Prospect Showdown: American League West


Alec Asher (left) of the Texas Rangers and Chris Bostick (right) of the Oakland Athletics, are two very good prospects who you’ve likely heard very little about at this point.

It’s Black Friday and shoppers won’t be the only ones looking for deals in the near offing. Restless baseball fans sitting through a slow start to the offseason will also be waiting for some trades to happen, hopefully in advance of next week’s winter meetings. If you’ll recall in Parts I and II of my feature I discussed prospects from the AL East and Central who could find themselves the subjects of such trades. Not as the centerpieces, but as throw-ins – the prospects you haven’t heard much about, the ones that you’ll end up logging online to read about when your team inevitably acquires them in a deal. In the third part of this feature I conclude my tour of the American League with the always tough West division.

American League – West

Texas Rangers

Alec Asher
Position: RHP
Height/Weight: 6’4″ 218lb.
Born: October 4 1991 (Age 22) rank: 20
(CARL -2013) 25gs 9-7 2.90era 133.1ip 120h 40bb 139so

Drafted out of high school in the 23rd round by San Francisco in 2010, Asher and the Giants had initially agreed to an $80,000 signing bonus, but the deal was voided when team doctors discovered bone chips in his right elbow. After surgery to clean up the issue, he would eventually go the junior college route to rebuild his value, pitching well and staying healthy enough that the always-savvy Rangers snapped him up in the fourth round two years later in the 2012 draft. I was pleasantly surprised to see Asher picked in the first few rounds, which some might have thought was a bit of a reach on the Rangers’ part. At the time I considered him one of the better arms in what admittedly was a weak class for college starters. Despite questions about his health history I liked Asher enough that year to put him 12th on my list of college right-handers, writing the following:

As a pro Asher’s best pitch has been his fastball, the pitch ┬áhe throws most often. His fastball has good life and he does a good job of maintaining his velocity deep into games. Always more of a flyball pitcher, Asher will give up his share of homeruns, but this shouldn’t prevent from succeeding as he moves through the minor leagues. His stuff allows him to work effectively up in the zone, generating enough movement to stay off the fat part of the bat more often than not. The majority of his strikeouts come via the high fastball up and out of the zone. His other primary pitch is a loopy curveball that he uses to keep hitters off balance or to get ahead in the count. His arsenal also includes a changeup and a slider, though he’s rarely had occasion to use them given how dominant his fastball has been at the lower levels.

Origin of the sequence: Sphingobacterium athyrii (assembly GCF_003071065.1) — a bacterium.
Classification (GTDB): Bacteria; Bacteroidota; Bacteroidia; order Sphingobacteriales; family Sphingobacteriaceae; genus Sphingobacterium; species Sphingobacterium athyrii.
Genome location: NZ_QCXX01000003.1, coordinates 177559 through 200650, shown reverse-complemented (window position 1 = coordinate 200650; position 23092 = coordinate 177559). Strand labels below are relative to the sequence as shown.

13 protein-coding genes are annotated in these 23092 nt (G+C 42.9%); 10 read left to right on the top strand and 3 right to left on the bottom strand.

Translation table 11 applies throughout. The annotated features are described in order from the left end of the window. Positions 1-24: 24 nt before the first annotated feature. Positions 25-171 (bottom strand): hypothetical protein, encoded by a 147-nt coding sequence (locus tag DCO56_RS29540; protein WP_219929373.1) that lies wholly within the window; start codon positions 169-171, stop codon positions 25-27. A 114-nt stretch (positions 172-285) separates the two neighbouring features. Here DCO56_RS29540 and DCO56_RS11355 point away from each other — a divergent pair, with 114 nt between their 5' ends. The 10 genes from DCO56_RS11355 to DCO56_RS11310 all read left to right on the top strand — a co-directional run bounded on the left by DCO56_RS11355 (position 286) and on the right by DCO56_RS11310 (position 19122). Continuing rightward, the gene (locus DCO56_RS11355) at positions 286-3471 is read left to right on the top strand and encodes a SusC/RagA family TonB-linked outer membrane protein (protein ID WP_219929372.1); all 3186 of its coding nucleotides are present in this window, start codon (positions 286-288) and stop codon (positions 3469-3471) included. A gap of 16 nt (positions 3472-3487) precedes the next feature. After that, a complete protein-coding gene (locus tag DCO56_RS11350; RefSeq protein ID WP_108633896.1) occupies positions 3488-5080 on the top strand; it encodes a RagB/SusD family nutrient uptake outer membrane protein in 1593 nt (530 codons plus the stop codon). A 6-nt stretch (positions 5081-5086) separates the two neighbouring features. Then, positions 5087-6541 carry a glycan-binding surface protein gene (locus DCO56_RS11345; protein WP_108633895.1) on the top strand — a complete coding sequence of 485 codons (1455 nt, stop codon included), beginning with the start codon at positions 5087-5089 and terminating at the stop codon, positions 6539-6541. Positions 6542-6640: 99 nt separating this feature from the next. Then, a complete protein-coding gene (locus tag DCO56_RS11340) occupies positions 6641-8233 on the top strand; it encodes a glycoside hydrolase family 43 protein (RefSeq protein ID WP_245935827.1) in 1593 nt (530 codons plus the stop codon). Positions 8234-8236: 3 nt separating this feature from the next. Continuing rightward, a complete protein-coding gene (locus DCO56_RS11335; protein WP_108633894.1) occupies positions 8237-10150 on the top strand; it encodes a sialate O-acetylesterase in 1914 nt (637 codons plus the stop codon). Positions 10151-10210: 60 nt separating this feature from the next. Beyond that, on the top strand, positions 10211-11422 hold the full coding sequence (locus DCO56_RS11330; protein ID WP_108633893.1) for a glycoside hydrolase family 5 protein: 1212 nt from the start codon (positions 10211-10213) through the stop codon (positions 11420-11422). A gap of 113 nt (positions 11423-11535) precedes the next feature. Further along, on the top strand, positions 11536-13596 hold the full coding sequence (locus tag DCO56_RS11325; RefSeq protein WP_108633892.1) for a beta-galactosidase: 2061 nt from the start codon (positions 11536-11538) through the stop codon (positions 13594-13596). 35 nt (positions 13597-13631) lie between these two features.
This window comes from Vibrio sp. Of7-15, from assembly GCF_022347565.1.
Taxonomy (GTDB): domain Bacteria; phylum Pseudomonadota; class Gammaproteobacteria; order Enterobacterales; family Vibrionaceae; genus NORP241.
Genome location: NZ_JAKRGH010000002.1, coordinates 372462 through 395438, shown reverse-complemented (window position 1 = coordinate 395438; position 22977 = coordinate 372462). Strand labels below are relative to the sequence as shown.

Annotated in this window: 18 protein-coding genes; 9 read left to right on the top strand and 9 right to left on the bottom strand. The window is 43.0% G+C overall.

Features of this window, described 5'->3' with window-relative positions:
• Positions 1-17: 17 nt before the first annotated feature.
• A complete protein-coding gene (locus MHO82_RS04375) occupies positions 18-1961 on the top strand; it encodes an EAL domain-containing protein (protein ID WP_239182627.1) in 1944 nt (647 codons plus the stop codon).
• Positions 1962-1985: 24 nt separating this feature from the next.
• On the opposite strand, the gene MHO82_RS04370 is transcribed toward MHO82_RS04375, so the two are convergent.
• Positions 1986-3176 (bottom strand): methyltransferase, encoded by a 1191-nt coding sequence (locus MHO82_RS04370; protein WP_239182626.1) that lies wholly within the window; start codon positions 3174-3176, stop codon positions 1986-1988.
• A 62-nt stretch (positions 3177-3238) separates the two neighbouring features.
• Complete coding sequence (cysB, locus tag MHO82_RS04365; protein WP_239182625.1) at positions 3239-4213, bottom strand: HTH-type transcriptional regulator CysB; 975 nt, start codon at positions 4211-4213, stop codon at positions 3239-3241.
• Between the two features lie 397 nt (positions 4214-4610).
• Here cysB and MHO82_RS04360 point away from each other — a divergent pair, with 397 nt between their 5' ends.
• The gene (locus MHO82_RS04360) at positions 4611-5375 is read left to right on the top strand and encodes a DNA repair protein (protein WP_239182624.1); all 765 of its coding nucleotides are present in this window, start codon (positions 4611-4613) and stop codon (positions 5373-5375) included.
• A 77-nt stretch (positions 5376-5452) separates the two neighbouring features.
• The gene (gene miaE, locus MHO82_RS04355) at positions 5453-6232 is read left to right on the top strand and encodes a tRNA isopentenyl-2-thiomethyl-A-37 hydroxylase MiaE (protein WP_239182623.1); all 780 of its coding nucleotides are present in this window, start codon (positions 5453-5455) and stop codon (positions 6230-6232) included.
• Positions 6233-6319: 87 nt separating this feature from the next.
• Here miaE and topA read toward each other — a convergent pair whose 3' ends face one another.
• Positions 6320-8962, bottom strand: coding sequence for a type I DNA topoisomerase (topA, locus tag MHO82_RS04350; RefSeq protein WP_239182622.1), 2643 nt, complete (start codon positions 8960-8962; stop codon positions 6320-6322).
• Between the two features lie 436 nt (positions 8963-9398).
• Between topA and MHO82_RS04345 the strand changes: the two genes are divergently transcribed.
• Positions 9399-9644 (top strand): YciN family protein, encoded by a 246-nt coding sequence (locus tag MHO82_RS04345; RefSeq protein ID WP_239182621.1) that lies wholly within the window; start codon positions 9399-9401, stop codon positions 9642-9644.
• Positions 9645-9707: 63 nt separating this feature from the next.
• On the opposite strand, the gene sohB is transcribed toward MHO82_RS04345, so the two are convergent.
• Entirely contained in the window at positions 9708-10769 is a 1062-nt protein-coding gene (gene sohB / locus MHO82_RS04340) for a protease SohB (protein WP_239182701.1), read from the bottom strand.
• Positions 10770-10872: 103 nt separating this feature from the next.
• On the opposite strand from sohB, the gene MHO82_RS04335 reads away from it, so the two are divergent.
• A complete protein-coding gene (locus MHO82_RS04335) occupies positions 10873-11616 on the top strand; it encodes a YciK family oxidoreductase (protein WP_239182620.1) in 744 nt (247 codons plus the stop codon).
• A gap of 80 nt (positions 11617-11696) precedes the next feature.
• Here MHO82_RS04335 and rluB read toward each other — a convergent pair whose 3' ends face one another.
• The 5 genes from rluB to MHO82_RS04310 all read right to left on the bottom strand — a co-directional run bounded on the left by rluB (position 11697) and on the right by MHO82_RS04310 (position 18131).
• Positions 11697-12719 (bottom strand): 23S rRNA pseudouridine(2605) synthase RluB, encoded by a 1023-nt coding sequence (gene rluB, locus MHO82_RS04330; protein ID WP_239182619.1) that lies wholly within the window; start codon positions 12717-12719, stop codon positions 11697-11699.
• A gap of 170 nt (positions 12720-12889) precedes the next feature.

Rangers fans I’ve spoken to at Lonestar Ball have compared him to Colby Lewis, which after looking back at Lewis late career stats and some video highlights I’ve decided to take as a complimentary assessment of Asher’s potential. At his best Asher is a power pitcher with three potential major league average pitches, easy mechanics, and a competitive demeanor on the mound. With his combination of size, stuff, and command, if he can stay healthy (something which he has done for two straight years now) he has the chance to be a number 3 starter at the peak of his ability.

Oakland Athletics

Chris Bostick
Position: 2B
Height/Weight: 5’11” 185 lb.
Bats/Throws: S/R
Born: March 23, 1993 (Age 20) rank: 17
(MWL – 2013) 555pa .282/.354/.452 14hr 89rbi 25(2b) 8(3b) 55bb 122so 25sb 8cs

Bostick was the definition of a “deep sleeper” pick back in 2011 when Oakland took him out of highschool in the 44th round of the amateur draft. Most players picked this late go unsigned, and they tend not to pan out even if they do turn pro. Bostick has defied both expectations. Not only did he forgo his commitment to St. John’s and sign with the Athletics at the deadline, but in his brief pro career he has shown signs of being more than a late-round afterthought.

A mature player with excellent work ethic, scouts are generally in agreement that Bostick’s best tool is his bat. He has quick hands and a short swing that allows him to barrel anything in or near the zone. Bostick is more of a line drive hitter at present, but he has enough bat speed to suggest that despite his size, he could hit for average power down the line. An aggressive hitter, there is some swing-and-miss to his game, but he’ll take enough walks and hit for enough extra bases to justify it I think.

An excellent athlete, Bostick played shortstop in high school but has made the transition to second base as a pro, albeit with mixed results. His defense at second has left something to be desired thus far as evidenced by his 22 errors in 2013. It’s a concerning number no doubt, but as a 20-year-old still learning the intricacies of a new position, he warrants a bit of patience – Derek Jeter once had seasons of 56 and 25 errors as a 19 and 20-year-old, and he would go on to win multiple gold glove awards. That’s not to project any similar expectations onto Bostick, but he definitely has the range and the arm strength to be a good second baseman once he becomes more comfortable at the position.

Seattle Mariners

Tyler Marlette
Position: C
Height/Weight: 5’11” 195 lb.
Bats/Throws: R/R
Born: January 23, 1993 (Age 20) rank: 12
(MWL – 2013) .304/.367/.448 6hr 37rbi 17(2b) 2(3b) 24bb 53so 10sb 4cs

In Part II of the feature I discussed former Blue Jays prospect Travis D’Arnaud who was at one time considered the third piece acquired from Philadelphia in the Roy Halladay deal. I mention him now because I believe Marlette has similar potential to D’Arnaud who was likewise known to scouts for his combination of power and athleticism at the catching position.